Visas can be purchased on arrival at the airports, however although there are no travel restrictions between Israel and Jordan, the FCO reports that visas will not be issued at the South Border crossing, so if you plan to visit Israel first, you will need to get a Jordanian visa in advance.
Before you completely dismiss this part of the article out of hand, a brief bit of politics: South Sudan, which has been at war with itself since it gained independence in 2011, is not Sudan. Darfur is a region in Western Sudan which has seen some of the bloodiest conflict in modern history, but both are around 500 miles from the coastal city of Port Sudan and the rather unimaginatively titled 'Red Sea Resort' just to the north. Trip reviews describe the Sudanese people as some of the most genuinely warm and welcoming people on the African continent – and if it makes you feel more comfortable, the best way to dive Sudan is by liveaboard, departing from either Port Sudan, or Marsa Alam in Egypt.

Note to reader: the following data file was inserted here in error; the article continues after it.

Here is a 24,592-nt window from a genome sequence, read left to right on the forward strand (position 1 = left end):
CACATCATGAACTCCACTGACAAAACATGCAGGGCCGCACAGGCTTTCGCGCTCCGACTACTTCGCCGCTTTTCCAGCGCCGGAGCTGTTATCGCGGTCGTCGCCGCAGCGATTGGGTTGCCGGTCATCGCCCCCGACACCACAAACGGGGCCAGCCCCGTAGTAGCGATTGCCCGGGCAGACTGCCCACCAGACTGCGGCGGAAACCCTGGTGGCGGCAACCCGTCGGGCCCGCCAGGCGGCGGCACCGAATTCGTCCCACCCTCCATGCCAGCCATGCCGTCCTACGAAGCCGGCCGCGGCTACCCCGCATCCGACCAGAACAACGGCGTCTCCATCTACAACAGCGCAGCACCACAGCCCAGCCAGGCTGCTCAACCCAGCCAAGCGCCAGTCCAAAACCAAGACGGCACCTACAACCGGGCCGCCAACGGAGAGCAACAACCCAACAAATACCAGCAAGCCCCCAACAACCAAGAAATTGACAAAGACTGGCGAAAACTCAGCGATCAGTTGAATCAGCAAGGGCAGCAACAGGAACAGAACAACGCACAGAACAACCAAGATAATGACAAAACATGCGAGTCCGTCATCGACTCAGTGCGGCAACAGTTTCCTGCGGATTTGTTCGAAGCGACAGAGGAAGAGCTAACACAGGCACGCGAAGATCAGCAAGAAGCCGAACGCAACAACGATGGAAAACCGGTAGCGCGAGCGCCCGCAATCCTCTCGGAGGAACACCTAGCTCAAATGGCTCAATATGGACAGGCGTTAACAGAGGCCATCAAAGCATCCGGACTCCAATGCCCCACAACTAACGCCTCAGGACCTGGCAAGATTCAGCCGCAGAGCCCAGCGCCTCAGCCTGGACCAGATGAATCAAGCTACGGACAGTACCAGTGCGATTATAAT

Why would you dive in Sudanese waters? Well, if it helps at all, Jacques Cousteau loved it so much he decided to build an underwater habitat there (Conshelf II, which you can dive) and it’s one of the best places in the world to see hammerhead sharks – as in hundreds and hundreds of schooling hammerhead sharks.
The wreck of the Umbria, an Italian WWII supply ship scuttled by the captain to prevent it falling into British hands, is often compared to the Thistlegorm, only better, if that’s even possible! And the reefs themselves remain pristine due to the lack of tourism – in part, of course – due to many years of conflict. Sharks are not just special, occasional visitors, but common – and proof is easy to find on YouTube.